'Chicks With Balls' Comes to Tri-C

Judy Takács’ ongoing series of oil paintings, Chicks with Balls, comes to Gallery East on Tri-C’s Eastern Campus this Thursday, Oct. 29. The series currently includes 39 life-size oil portraits depicting local women (many of whom are artists and/or arts professionals) topless, holding various round balls in front of their breasts. The work presents these women as “unsung heroes of their Midwestern lives.”

“I am an artist and my passion is to paint people,” explains Takács. “A few years ago, I began asking female friends and family to take off their tops and pose for me, holding balls to cover their breasts. Oddly enough, many said ye, and here’s why. These chicks have balls…and not just the kind it takes to have fun and show some skin. They are the unsung heroes of their ordinary lives and that’s why I chose them for my epic portrait project.”

The balls they choose for coverage symbolize the obstacles and struggles they overcome throughout their daily lives. Large balls symbolize overwhelming burdens, while overflowing armfuls of balls represent juggling many issues. Other symbolic balls include Magic 8 balls, basketballs, wiffle balls and crystal balls; each with their own meaning.

“I blog about each portrait I paint and chronicle the challenges and triumphs these women have faced, at chickswithballsjudytakacs.blogspot.com,” says Takács. “They create, they laugh, and write and learn. They fall down and get back up. They start, triumph, and start again. They care for and fight for. They help, they lead, they heal, they love. And quietly and efficiently from the shadows, they make sure the people in their charge, thrive.”

Takács hopes viewers will see their own mothers, wives, sisters and friends as “Chicks with Balls.”

“Chicks with Balls honors ordinary women whose daily acts of courage go largely unnoticed,” says Takács. “The women in my series are magistrates, nurses, artists, professors, arts administrators, and caregivers. They are widows, divorcees, mothers, wives, daughters, sisters and all are independent souls. They are you and they are me. These portraits beckon the viewer to recognize heroism in their own friends, moms, sisters and wives and in themselves. Many women have volunteered to pose – a an act of courage in itself.”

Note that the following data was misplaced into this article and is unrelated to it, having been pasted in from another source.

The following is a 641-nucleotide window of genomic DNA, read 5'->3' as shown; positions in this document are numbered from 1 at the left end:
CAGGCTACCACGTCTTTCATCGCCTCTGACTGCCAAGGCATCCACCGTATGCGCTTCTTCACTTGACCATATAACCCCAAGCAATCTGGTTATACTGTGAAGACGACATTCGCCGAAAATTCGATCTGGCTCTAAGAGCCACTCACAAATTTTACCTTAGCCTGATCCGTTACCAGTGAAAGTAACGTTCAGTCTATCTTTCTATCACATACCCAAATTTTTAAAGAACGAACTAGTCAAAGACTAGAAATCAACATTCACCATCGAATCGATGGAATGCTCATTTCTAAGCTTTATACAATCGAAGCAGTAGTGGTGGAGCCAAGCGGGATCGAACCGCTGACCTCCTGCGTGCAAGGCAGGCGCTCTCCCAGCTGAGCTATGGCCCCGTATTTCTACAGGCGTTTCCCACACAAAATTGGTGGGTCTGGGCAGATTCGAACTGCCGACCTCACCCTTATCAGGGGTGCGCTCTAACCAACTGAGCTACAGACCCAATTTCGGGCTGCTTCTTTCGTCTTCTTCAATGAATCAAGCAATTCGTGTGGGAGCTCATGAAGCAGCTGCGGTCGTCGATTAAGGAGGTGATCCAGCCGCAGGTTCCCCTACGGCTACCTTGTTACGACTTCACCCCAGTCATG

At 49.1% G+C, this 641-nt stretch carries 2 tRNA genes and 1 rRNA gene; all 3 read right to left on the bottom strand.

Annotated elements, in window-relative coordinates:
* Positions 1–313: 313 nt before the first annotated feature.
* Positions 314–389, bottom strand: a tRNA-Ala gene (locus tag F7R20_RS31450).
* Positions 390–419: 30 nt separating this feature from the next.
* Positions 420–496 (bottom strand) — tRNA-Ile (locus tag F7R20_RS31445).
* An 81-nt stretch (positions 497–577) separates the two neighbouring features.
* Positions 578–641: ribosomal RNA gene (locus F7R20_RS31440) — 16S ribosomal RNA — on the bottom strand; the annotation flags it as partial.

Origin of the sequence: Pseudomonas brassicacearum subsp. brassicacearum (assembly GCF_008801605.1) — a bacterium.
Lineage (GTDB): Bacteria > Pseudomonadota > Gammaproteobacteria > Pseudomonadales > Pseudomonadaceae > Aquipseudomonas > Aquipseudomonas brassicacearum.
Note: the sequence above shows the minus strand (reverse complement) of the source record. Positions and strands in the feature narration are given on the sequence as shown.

As the series continues to evolve, Takács continues to meet strong women with incredible stories. One recent model has a particularly unique and powerful story.
“My painting triptych, ‘Becoming Shannon,’ shows this special woman who is transitioning through gender re-assignment,” Takács reveals. “He is becoming a she. As I finish her portrait, I will blog about her paintings and story on my blog. My paintings of Shannon will be shown for the first time at Tri-C Gallery East, as part of, Chicks with Balls: Judy Takács Paints Unsung Female Heroes and I look forward to the eyebrows it will raise and questions to be answered. It was fun, fascinating and educational for me to meet and paint Shannon. I hope to share some of the understanding and insights I gained through my portraits of her.”

Stop by for an opening reception from 6 to 8:30 p.m. this Thursday, Oct. 29. The exhibition remains on view through Nov. 24. Chicks with Balls: Judy Takács Paints Unsung Female Heroes is available on Blurb. Takács created the book in celebration of the initial exhibition of Chicks with Balls at BAYarts in 2013, with support through a grant from the Ohio Arts Council.

(Tri-C Gallery East) 4250 Richmond Rd., Highland Hills, 216-987-2095, tri-c.edu